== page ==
I was introduced to the story of Lottie Moon and Crawford H. Toy at one of the SBC annual meetings during the contentious years of the Conservative Resurgence. During that time, one of the marquee conservative preachers (Criswell?) told the story of our beloved Baptist saint and revered icon and her romance but ultimate break with the brilliant, but liberal Southern Seminary professor Toy.
The narrative went like this: Pioneering SBC single missionary, Lottie Moon, was in love with the learned professor Crawford H. Toy. Marriage was planned and the couple planned to serve on distant oriental mission fields. Toy, though, migrated to more distant and foreign theological fields, those of higher biblical criticism and Darwinism. When Lottie learned of this she broke off the relationship, returned to China, and continued until her death the work for which she is known, remembered, and revered. Toy continued down the path of liberalism eventually leaving the SBC and even orthodox Christianity.
The lesson for SBC conservatives in the 1980s was plain - Lottie Moon recognized liberalism and fled from it a century before SBC conservatives recognized it.
So, is this part of Conservative Resurgence mythology? Did conservatives dredge up this obscure part of Lottie Moon's life and dramatize it to their advantage? Or, is it factual?
Much of the story is not in dispute: Lottie Moon and Crawford Toy were engaged to be married. They did not marry. Moon did serve out her life on the mission fields of China. Toy was indeed a brilliant scholar but one whose views became more and more liberal. He died a Unitarian.
A lengthy article by Dan Kent in 2003 says of Lottie's break with Toy: “Eventually, she began to hear of the [Toy] controversy. "She obtained books which were representative of Toy's position which she studied. She became violently opposed to his views, broke off the engagement, and never married." (47) "Toy's family understood that there was an engagement which was broken because of religious differences." (48)
Kent relies on Pope A. Duncan ("Crawford Howell Toy: Heresy at Louisville," in American Religious Heretics: Formal and Informal Trials, 1966) for the first part of that paragraph and Catherine B. Allen’s 1980 WMU biography of Moon for the second. I can't determine excactly where Kent got that Lottie "violently" reacted to Toy's views.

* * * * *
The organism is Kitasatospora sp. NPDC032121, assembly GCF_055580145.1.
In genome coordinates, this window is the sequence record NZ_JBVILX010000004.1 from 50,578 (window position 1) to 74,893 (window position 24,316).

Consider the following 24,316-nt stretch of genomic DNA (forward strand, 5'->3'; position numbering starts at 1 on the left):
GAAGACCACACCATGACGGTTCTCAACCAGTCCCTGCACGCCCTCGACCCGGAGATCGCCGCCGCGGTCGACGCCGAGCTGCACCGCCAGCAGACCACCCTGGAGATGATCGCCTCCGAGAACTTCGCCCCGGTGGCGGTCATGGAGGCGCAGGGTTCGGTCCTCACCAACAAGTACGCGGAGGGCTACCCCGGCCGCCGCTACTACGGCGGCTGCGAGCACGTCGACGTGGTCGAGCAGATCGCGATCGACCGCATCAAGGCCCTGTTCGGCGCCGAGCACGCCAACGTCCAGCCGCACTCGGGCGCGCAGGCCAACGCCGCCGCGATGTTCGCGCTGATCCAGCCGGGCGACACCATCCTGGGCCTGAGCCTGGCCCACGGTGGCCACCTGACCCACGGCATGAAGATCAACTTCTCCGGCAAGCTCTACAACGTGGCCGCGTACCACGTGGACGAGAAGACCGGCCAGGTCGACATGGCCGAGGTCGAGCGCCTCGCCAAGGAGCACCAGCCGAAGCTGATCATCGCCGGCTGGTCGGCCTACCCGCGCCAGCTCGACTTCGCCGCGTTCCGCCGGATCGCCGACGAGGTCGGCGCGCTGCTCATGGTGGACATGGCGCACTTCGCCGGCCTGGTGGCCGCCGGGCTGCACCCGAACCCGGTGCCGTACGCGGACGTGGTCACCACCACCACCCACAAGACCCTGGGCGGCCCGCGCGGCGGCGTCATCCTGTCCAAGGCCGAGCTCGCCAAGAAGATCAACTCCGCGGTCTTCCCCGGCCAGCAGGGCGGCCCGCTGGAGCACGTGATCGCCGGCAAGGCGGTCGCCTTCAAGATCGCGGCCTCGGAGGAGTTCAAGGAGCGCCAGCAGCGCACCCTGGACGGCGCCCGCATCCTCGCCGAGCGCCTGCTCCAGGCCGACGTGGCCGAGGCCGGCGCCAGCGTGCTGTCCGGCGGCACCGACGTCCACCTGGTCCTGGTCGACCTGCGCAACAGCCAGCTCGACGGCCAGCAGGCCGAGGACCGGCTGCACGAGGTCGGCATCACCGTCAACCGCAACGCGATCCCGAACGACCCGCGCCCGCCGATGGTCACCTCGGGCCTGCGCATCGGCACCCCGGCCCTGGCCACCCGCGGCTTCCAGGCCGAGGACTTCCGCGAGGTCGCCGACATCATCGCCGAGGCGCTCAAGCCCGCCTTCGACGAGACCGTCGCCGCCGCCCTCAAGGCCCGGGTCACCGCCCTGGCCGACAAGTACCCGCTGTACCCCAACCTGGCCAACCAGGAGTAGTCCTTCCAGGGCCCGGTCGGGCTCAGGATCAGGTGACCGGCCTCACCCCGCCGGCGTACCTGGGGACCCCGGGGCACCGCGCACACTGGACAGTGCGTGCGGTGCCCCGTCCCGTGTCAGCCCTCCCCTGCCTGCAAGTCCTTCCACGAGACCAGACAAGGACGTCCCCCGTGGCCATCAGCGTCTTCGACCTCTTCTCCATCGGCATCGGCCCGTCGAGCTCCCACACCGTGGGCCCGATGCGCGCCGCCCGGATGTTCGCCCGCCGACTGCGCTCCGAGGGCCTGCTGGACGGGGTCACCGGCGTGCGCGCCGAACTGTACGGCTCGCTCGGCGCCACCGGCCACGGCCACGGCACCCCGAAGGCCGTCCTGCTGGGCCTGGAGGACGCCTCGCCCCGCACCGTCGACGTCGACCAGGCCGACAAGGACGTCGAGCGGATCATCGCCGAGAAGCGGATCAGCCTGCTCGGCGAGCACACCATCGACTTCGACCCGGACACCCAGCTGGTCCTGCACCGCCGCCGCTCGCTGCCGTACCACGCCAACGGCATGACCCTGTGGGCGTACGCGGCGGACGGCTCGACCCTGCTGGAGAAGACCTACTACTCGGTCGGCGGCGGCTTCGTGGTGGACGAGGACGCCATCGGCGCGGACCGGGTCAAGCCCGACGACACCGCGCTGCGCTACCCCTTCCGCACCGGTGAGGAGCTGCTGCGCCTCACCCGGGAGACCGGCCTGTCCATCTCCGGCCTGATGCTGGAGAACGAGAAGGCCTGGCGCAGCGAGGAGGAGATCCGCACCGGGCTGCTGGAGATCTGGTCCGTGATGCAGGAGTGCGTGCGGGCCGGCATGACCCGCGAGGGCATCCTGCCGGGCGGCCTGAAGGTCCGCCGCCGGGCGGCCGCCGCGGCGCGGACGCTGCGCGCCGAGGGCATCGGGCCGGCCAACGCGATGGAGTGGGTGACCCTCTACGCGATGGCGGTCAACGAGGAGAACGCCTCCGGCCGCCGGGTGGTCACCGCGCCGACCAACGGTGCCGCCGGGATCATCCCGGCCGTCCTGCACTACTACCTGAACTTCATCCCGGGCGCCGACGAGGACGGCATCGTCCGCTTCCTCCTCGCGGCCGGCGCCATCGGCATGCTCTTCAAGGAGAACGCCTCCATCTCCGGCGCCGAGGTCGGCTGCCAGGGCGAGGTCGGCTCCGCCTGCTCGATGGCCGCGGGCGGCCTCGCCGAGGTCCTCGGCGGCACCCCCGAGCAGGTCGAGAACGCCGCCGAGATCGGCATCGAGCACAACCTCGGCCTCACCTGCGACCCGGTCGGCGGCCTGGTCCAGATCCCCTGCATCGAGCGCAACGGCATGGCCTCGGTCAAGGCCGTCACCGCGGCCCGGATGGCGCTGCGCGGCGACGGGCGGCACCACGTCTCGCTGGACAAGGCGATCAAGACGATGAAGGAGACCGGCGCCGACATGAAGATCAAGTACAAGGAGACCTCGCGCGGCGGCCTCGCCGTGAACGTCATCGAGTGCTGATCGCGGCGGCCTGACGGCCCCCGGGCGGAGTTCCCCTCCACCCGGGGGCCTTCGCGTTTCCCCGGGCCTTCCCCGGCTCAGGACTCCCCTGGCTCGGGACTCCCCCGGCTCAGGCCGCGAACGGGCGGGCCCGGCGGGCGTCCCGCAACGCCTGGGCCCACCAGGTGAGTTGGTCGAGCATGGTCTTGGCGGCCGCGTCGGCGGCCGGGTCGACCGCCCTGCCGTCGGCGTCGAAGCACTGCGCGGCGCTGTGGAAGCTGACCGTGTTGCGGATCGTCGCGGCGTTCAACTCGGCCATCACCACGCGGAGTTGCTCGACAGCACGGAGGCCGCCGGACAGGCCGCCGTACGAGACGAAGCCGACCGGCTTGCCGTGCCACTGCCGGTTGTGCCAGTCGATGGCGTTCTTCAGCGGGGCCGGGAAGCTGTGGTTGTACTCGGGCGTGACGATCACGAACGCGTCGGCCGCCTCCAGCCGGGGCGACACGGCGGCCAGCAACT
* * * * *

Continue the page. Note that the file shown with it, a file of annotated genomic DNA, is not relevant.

Concerning the relationship and cancelled wedding plans, Regina Sullivan in her new book on Lottie Moon ("Lottie Moon") conducts a more exhaustive examination of the source materials. The Moon/Toy relationship takes up only three pages and Sullivan concludes that evidence is lacking and the reason is unclear why the marriage never occurred. She notes that there are no letters between Toy and Moon extant and that there is a gap in correspondence between Moon and Foreign Mission Board head H. A. Tupper for a critical time when marriage was planned but Moon was in China and Toy stateside. If she "violently" opposed Toy's views, that description must have come from secondary sources. We have nothing from Lottie herself on this.
It is quite clear from Sullivan's research that Moon maintained her relationship with Toy for years after his forced resignation from Southern seminary and during the period when Toy's views were hotly criticized in the Baptist papers. What was Lottie writing to her fiance during this time? We don't know and probably never will.
Sullivan offers two possibilities for the cancelled wedding.
“The first is that Moon realized that if she married Toy her career as a missionary would be over” Toy being unacceptable to the Foreign Mission Board because of his views. The second is that “Toy’s views had finally moved too far from what Moon considered orthodox, causing her to reconsider the marriage.”
Since both of these pivot on Crawford Toy’s theology, I don’t see how the CR narrative needs much adjusting other than to drop the references to Moon's emotions. If it looked like his theology was such that he anticipated appointment by the FMB, he and Moon might have married and both served in China or Japan. If he had not gone as far theologically as he did by the early 1880s, perhaps he would have remained acceptable to Moon and they could have married.
Sullivan says that Moon's later actions "suggest that she allowed some variance in doctrinal matters." She bases this primarily on Moon's intercession with FMB head Tupper in behalf of a missionary colleague who resigned over theological questions. Moon wrote and asked Tupper not to accept the resignation and allow the missionary time to think about and work out the unspecified theological issues.
Interesting, but not compelling.
So, how can the Moon/Toy narrative be truthfully told?
While we don't know and cannot say exactly what Lottie was thinking, the evidence points to the accuracy of the standard narrative: Moon and Toy were to be married. They did not marry either directly because of Toy's liberalism or indirectly because his views made him unacceptable for missionary appointment. Moon goes on to become a Southern Baptist saint. Toy has a distinguished career at Harvard but dies outside of orthodox Christianity.
Moon's journey continued in faithfulness and for the faith once delivered to the saints. Toy journeyed away from the same and died outside orthodox Christian faith.
Let the reader judge which path was superior.
Read Al Mohler on Toy with links for the Toy/Moon matter: Heresy is not heroic which has a link to Kent's article.
Previous discussion by plodders like me may be found: here.